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10 March 2006 Automatic segmentation of pulmonary fissures in x-ray CT images using anatomic guidance
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The pulmonary lobes are the five distinct anatomic divisions of the human lungs. The physical boundaries between the lobes are called the lobar fissures. Detection of lobar fissure positions in pulmonary X-ray CT images is of increasing interest for the early detection of pathologies, and also for the regional functional analysis of the lungs. We have developed a two-step automatic method for the accurate segmentation of the three pulmonary fissures. In the first step, an approximation of the actual fissure locations is made using a 3-D watershed transform on the distance map of the segmented vasculature. Information from the anatomically labeled human airway tree is used to guide the watershed segmentation. These approximate fissure boundaries are then used to define the region of interest (ROI) for a more exact 3-D graph search to locate the fissures. Within the ROI the fissures are enhanced by computing a ridgeness measure, and this is used as the cost function for the graph search. The fissures are detected as the optimal surface within the graph defined by the cost function, which is computed by transforming the problem to the problem of finding a minimum s-t cut on a derived graph. The accuracy of the lobar borders is assessed by comparing the automatic results to manually traced lobe segments. The mean distance error between manually traced and computer detected left oblique, right oblique and right horizontal fissures is 2.3 ± 0.8 mm, 2.3 ± 0.7 mm and 1.0 ± 0.1 mm, respectively.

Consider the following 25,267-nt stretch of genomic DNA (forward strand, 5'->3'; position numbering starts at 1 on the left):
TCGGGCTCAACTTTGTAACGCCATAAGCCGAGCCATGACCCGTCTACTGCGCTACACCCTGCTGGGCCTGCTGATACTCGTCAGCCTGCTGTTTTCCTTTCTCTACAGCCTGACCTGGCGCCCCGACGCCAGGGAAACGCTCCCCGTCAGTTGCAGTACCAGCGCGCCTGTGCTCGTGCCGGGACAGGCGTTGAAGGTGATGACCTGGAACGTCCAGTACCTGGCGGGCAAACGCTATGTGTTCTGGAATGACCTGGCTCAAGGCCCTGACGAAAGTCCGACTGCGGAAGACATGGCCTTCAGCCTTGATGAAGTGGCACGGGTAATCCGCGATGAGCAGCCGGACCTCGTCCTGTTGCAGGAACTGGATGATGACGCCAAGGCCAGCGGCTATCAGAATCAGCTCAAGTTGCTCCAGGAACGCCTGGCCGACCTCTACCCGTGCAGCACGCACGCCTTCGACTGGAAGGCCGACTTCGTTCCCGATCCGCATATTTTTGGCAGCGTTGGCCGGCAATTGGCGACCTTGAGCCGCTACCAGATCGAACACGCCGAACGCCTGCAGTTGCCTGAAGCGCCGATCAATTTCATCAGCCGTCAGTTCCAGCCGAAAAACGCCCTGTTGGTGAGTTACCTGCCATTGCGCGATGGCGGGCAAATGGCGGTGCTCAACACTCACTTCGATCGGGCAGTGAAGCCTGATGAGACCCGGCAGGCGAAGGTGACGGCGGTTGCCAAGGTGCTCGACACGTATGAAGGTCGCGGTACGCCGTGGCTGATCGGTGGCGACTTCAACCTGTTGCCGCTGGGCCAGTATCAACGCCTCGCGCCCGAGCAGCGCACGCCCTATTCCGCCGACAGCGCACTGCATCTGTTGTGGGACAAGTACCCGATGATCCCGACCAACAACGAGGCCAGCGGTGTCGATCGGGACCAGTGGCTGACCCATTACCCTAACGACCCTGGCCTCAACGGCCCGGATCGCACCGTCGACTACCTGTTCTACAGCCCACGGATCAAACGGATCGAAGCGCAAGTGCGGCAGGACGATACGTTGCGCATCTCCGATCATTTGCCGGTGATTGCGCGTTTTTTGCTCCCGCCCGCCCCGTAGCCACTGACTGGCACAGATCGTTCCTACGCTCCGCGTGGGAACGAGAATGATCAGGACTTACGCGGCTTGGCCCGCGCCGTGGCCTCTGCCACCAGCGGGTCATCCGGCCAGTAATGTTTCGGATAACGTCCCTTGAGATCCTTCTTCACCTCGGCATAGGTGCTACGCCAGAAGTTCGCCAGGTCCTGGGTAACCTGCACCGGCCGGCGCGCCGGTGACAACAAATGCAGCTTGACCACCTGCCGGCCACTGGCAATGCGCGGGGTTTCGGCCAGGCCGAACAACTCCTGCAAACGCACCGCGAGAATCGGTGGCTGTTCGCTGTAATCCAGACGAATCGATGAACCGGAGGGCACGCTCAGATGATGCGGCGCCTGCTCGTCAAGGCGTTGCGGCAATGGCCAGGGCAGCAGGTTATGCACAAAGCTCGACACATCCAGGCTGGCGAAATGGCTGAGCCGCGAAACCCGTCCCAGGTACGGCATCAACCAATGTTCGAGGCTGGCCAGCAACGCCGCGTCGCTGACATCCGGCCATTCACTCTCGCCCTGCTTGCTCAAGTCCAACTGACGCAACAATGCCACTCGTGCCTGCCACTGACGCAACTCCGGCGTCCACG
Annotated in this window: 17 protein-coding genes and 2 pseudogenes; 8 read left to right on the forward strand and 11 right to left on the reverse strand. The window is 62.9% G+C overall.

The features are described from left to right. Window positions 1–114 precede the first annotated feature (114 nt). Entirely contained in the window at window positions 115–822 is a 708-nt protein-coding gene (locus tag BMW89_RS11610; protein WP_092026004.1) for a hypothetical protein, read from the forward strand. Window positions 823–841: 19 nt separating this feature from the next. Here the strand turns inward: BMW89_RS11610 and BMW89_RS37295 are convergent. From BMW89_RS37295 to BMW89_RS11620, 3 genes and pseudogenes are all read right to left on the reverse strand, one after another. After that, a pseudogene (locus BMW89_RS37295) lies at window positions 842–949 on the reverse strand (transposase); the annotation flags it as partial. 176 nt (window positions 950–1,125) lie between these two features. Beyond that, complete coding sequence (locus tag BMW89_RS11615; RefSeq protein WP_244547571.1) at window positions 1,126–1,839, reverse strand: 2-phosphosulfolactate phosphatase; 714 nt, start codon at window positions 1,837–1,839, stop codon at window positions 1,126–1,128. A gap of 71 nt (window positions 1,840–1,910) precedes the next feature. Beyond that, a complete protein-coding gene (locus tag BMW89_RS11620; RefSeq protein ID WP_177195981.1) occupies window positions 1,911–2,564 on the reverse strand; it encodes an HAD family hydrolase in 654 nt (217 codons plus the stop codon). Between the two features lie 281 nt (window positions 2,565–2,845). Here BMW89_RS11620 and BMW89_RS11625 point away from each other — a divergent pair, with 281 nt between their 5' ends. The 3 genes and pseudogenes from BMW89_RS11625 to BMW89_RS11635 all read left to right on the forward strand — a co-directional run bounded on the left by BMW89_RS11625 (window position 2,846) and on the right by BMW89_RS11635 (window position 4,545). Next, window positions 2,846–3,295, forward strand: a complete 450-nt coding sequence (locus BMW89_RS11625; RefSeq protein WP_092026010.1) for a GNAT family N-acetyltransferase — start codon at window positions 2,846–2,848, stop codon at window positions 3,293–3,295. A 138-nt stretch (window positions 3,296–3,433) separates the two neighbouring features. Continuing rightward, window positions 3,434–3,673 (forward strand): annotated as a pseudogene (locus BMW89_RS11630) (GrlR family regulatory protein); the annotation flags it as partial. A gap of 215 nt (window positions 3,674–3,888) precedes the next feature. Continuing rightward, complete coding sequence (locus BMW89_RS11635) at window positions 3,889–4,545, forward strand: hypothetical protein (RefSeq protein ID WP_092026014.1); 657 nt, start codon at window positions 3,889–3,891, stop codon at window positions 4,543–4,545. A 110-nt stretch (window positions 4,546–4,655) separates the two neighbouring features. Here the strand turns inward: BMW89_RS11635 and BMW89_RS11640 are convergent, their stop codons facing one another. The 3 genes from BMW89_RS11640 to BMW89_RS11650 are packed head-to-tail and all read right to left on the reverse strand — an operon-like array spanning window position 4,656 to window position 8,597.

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Soumik Ukil, Milan Sonka, and Joseph M. Reinhardt "Automatic segmentation of pulmonary fissures in x-ray CT images using anatomic guidance", Proc. SPIE 6144, Medical Imaging 2006: Image Processing, 61440N (10 March 2006);

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